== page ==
Beyond inheritance and schooling, what’s your credo? Bess Matassa, Teen Vogue, "Weekly Horoscopes October 29-November 4," 28 Oct. 2018 The central dogma of maternal inheritance of mtDNA remains valid. Cathleen O'grady, Ars Technica, "Plot twist: Mitochondrial DNA can come from both parents," 28 Nov. 2018 The jack-of-all-trades actor plays Count Olaf, the dastardly uncle to three orphans who is determined to get their inheritance — often disguising himself in a variety of personas to trick the children — in the dark but playful tale. Yvonne Villarreal,, "How does Neil Patrick Harris keep his 'Series of Unfortunate Events' characters distinct? Just watch," 12 Apr. 2018 Thanks to a new analysis from personal finance website GOBankingRates, the search for a worry-free city to retire in for those reliant on funds like Social Security, pensions and inheritance just got a little easier. Fiza Pirani, ajc, "This is the best city to retire in Georgia if you’re on a fixed income," 14 May 2018 This kind of inheritance is still extremely rare and seems potentially linked to mitochondrial disease, but the robust confirmation of it in humans is huge news for biology and medicine. Cathleen O'grady, Ars Technica, "Plot twist: Mitochondrial DNA can come from both parents," 28 Nov. 2018 The same can be said, for the most part, of the pure thriller aspects that follow as Sir Percival and the Count collude in a conspiracy to get hold of Laura’s inheritance. Dorothy Rabinowitz, WSJ, "‘The Woman in White’ Review: A 19th-Century Tale for Our Political Time," 18 Oct. 2018 That striving to be better, to do better, worthy of the great inheritance that our founders bestowed. Lauren Hubbard, Town & Country, "Read the Full Transcript of Barack Obama's Speech at John McCain's Funeral," 1 Sep. 2018 The report, among other things, calls for legalizing homosexuality and giving the sexes equal inheritance rights. Fox News, "Tunisian fundamentalists protest report on sexual equality," 11 Aug. 2018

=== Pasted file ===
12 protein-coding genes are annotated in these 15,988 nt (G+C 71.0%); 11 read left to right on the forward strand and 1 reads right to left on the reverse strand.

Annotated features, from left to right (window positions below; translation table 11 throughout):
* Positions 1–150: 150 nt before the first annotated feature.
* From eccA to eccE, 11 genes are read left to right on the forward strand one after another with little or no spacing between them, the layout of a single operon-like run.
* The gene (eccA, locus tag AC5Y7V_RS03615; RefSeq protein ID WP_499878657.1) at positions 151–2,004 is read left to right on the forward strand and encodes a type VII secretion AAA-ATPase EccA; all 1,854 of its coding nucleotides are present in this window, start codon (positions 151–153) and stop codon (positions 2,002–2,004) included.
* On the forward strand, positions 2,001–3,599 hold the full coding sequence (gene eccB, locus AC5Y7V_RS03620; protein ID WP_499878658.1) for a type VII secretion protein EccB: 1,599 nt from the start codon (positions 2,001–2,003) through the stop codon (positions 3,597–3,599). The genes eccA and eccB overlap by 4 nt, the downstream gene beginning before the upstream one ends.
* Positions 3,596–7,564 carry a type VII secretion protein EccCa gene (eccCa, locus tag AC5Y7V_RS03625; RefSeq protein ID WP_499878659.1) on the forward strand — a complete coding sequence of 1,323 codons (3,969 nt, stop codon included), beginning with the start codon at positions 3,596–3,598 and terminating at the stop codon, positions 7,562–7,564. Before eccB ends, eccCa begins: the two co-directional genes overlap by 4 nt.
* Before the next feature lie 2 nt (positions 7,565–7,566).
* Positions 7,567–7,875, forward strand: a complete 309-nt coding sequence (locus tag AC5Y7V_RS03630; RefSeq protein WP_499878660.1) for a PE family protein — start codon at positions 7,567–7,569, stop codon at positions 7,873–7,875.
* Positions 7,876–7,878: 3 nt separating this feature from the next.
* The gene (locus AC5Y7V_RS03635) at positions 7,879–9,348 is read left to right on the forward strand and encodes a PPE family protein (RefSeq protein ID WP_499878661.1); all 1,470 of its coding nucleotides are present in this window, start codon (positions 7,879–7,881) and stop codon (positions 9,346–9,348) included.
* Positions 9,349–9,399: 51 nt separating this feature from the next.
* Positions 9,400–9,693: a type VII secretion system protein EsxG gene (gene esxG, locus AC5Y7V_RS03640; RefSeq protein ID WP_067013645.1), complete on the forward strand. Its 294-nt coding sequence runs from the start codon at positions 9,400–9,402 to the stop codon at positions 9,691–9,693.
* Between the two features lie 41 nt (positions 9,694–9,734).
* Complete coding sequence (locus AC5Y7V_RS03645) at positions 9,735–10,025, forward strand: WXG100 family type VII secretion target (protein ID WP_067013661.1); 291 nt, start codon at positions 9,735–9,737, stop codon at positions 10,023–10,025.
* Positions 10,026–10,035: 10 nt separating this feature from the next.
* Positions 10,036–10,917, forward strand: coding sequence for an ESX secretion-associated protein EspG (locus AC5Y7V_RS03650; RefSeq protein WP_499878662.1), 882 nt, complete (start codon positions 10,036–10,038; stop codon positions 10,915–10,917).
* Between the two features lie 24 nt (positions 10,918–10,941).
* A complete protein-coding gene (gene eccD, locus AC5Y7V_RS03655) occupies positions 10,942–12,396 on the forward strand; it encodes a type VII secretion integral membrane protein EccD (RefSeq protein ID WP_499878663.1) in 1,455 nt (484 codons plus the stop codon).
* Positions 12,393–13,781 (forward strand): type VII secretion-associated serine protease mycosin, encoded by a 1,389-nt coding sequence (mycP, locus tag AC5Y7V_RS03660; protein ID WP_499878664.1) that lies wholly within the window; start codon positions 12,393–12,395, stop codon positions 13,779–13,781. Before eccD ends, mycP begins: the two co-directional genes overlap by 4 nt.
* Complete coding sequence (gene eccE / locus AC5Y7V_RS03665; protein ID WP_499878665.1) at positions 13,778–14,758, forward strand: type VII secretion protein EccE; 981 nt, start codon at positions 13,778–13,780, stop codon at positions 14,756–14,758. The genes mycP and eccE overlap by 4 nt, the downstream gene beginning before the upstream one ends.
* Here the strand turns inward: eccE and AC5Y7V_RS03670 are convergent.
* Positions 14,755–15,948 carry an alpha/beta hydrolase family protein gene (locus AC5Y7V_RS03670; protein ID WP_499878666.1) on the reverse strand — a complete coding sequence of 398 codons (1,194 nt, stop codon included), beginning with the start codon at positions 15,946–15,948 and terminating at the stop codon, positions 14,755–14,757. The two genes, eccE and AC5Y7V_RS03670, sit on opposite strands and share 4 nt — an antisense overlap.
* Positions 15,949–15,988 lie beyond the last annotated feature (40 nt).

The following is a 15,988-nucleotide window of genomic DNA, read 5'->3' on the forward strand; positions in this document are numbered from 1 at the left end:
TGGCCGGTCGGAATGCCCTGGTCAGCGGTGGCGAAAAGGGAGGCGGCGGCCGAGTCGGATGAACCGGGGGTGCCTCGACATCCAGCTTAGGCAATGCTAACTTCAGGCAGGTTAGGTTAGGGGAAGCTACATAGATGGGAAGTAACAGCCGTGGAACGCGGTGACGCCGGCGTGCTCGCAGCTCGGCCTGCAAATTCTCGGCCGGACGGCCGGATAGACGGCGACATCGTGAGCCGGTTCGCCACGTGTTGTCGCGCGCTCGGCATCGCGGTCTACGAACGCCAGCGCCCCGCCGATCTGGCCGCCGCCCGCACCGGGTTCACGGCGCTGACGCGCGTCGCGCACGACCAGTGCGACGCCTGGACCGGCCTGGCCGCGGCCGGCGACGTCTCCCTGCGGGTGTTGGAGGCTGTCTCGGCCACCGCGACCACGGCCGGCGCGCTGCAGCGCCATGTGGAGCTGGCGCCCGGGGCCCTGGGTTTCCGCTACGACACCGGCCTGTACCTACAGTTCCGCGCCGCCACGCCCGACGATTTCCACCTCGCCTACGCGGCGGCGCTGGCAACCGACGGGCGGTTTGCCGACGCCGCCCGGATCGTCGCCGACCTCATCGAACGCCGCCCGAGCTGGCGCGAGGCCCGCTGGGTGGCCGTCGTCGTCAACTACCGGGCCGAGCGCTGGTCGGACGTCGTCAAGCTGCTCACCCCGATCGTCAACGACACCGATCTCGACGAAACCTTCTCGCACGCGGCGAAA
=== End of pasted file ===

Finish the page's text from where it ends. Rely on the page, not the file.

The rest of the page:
These example sentences are selected automatically from various online news sources to reflect current usage of the word 'inheritance.' Views expressed in the examples do not represent the opinion of Merriam-Webster or its editors. Send us feedback.